As we move forward towards a new National Curriculum, I for one am excited about the new challenges the new Computing/Computer Science/Computing Science (whatever you want to call it) curriculum will bring. It’s an opportunity to help bring some credence back to the subject which, let’s be face it, has had a bit of a bum deal for some time. And this, again, being frank, hasn’t necessarily been down to the thousands of teachers who have painstakingly jumped through the hoops of the qualifications that have been available, eg OCR nationals et al with death by screenshot qualifications; in many ways, it has been down to exam boards, Government and OFQUAL allowing ‘paint by numbers’ qualifications that, so long as you’re able to jump through the hoops of the 100% coursework (with no time limit!!!) of the qualification, then you’re going to be able to get a seriously good grade. The new curriculum gives us a brilliant opportunity to spark new fires in the minds of our learners.
This post isn’t trying to belittle the hundreds of hours teacher and students will have spent working on these courses mentioned above. I’m not trying to bemoan the amount of money schools will have spent on these courses either. To a large extent too, students will have learned lots about the ways in which various applications work and how the minutiae of the requirements of A N Other coursework brief might hold.
What I’m really hopeful for however, on top of the courses being ones which light fires with students and herald a new era of exciting technological learning, is that the assessment of the work created by students in ICT and Computing lessons will be assessed imaginatively, taking in to account the tools that students have access to in the real, modern world. At the end of the day, if it is important for a students to not only show the product, it is important for them to show the process that has taken them there.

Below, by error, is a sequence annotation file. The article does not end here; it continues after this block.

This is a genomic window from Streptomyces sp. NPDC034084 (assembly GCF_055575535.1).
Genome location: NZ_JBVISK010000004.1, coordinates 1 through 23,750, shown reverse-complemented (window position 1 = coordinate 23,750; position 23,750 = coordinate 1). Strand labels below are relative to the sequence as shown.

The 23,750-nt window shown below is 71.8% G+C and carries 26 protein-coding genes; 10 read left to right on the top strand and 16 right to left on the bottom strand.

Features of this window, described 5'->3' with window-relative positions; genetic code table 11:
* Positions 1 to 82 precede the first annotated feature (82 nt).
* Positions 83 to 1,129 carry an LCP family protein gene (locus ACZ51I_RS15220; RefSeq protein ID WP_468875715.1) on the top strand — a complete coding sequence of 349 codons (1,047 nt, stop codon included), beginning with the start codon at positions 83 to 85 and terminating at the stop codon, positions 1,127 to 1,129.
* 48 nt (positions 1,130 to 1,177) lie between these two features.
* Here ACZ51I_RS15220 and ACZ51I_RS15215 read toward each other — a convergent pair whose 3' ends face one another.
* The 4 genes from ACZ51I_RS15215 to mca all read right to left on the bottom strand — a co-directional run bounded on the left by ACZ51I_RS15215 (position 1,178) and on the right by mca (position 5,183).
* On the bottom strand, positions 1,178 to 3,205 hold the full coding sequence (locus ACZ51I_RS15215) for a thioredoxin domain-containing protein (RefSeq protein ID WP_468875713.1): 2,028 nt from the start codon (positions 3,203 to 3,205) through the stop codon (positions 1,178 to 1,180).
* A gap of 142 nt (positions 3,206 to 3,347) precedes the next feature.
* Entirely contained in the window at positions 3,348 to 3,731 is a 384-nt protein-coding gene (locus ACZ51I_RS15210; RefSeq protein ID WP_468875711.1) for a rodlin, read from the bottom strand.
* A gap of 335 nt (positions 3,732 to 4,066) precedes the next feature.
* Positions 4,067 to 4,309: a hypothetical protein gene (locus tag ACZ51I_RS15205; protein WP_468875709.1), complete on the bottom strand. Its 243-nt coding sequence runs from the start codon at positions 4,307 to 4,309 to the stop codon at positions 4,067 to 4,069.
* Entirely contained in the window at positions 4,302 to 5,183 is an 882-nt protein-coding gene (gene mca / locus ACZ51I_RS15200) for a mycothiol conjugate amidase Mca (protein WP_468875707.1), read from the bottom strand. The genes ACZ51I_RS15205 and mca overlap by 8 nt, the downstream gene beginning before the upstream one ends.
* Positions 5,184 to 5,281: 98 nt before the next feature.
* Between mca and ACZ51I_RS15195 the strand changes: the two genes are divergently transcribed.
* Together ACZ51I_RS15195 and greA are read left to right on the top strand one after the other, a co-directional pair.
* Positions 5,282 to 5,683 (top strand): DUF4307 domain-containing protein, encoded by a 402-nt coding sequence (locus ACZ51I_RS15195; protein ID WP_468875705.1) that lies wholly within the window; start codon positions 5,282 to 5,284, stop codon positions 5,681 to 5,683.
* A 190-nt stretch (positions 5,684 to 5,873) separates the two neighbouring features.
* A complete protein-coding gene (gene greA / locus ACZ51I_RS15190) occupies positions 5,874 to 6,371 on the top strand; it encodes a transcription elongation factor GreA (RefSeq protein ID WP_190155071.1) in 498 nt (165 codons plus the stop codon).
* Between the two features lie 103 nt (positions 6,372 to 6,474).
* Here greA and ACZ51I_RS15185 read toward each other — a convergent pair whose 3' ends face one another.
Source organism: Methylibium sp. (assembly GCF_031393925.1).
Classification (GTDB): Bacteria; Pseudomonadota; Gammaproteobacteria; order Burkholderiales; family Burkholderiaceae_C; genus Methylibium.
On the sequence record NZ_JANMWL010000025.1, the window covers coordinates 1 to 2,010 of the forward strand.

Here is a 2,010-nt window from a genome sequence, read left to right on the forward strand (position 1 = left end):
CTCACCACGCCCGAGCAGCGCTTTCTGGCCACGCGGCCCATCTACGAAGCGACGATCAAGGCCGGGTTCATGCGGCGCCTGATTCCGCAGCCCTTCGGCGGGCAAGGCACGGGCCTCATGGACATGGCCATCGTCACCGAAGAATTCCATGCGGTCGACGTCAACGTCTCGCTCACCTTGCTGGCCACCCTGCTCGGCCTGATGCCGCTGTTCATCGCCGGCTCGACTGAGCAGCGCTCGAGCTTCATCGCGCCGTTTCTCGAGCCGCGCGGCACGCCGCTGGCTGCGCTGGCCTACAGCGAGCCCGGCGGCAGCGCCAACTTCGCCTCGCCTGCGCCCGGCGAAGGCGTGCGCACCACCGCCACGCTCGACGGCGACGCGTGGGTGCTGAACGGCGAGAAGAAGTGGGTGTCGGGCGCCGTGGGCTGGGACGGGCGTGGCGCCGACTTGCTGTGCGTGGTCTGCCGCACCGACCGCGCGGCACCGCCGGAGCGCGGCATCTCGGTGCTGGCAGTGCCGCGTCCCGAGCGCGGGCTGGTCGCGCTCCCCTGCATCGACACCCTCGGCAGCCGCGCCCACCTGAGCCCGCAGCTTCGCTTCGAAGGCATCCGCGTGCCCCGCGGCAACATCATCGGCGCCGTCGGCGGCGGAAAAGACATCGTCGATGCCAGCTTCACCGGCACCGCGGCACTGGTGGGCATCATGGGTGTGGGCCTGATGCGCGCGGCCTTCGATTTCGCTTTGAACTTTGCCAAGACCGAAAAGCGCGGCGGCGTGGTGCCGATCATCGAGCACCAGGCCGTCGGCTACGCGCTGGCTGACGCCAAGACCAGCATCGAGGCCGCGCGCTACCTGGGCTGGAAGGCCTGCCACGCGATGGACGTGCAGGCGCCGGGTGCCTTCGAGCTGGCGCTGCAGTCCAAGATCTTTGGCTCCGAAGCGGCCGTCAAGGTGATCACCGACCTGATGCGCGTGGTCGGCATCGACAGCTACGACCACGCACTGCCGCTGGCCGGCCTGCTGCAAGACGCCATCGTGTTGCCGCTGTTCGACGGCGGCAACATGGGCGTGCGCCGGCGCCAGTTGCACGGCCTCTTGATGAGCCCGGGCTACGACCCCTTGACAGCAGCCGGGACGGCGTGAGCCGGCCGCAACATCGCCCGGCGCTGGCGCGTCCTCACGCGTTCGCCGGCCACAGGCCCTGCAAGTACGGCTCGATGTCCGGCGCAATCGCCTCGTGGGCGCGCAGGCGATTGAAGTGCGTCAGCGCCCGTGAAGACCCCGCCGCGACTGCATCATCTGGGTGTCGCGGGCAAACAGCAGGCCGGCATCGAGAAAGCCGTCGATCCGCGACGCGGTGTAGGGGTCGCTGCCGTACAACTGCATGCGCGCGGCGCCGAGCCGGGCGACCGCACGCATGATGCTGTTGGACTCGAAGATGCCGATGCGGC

One such way of showing the process, which doesn’t involve 23535624 annotated screenshots is through the use of screencasting and tying it to an eportfolio or curation of a variety of evidentiary screencasts. This can be done in a large number of ways; YouTube, Vimeo, local storage, linking on Storify, Scoop.it, so forth and so on. This I feel, has been part of the problem. I think a large number of students have become turned off by the subject by death by screenshot courses. Students can print a document landscape. It’s easy. So why can’t the process of generating evidence to demonstrate the process be simple too?